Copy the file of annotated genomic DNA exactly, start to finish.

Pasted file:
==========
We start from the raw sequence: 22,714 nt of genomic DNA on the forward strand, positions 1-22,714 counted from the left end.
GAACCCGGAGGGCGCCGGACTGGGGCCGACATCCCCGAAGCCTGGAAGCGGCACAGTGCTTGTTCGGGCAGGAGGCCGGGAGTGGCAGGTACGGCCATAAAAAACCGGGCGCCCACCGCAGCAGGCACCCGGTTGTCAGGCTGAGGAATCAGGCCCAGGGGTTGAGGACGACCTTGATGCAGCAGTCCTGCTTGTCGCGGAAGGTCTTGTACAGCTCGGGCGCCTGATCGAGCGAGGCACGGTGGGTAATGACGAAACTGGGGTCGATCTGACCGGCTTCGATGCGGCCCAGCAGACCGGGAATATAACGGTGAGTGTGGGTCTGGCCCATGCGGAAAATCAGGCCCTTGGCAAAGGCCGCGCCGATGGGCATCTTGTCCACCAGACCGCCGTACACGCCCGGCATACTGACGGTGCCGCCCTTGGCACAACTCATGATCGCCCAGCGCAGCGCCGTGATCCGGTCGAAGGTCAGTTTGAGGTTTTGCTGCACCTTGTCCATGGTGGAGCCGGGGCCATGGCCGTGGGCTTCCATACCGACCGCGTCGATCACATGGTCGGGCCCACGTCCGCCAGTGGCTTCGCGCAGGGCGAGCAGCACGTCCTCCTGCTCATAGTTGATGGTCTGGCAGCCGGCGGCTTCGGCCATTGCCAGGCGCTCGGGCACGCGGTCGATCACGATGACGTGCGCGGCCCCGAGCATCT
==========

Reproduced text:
We start from the raw sequence: 22,714 nt of genomic DNA on the forward strand, positions 1-22,714 counted from the left end.
GAACCCGGAGGGCGCCGGACTGGGGCCGACATCCCCGAAGCCTGGAAGCGGCACAGTGCTTGTTCGGGCAGGAGGCCGGGAGTGGCAGGTACGGCCATAAAAAACCGGGCGCCCACCGCAGCAGGCACCCGGTTGTCAGGCTGAGGAATCAGGCCCAGGGGTTGAGGACGACCTTGATGCAGCAGTCCTGCTTGTCGCGGAAGGTCTTGTACAGCTCGGGCGCCTGATCGAGCGAGGCACGGTGGGTAATGACGAAACTGGGGTCGATCTGACCGGCTTCGATGCGGCCCAGCAGACCGGGAATATAACGGTGAGTGTGGGTCTGGCCCATGCGGAAAATCAGGCCCTTGGCAAAGGCCGCGCCGATGGGCATCTTGTCCACCAGACCGCCGTACACGCCCGGCATACTGACGGTGCCGCCCTTGGCACAACTCATGATCGCCCAGCGCAGCGCCGTGATCCGGTCGAAGGTCAGTTTGAGGTTTTGCTGCACCTTGTCCATGGTGGAGCCGGGGCCATGGCCGTGGGCTTCCATACCGACCGCGTCGATCACATGGTCGGGCCCACGTCCGCCAGTGGCTTCGCGCAGGGCGAGCAGCACGTCCTCCTGCTCATAGTTGATGGTCTGGCAGCCGGCGGCTTCGGCCATTGCCAGGCGCTCGGGCACGCGGTCGATCACGATGACGTGCGCGGCCCCGAGCATCT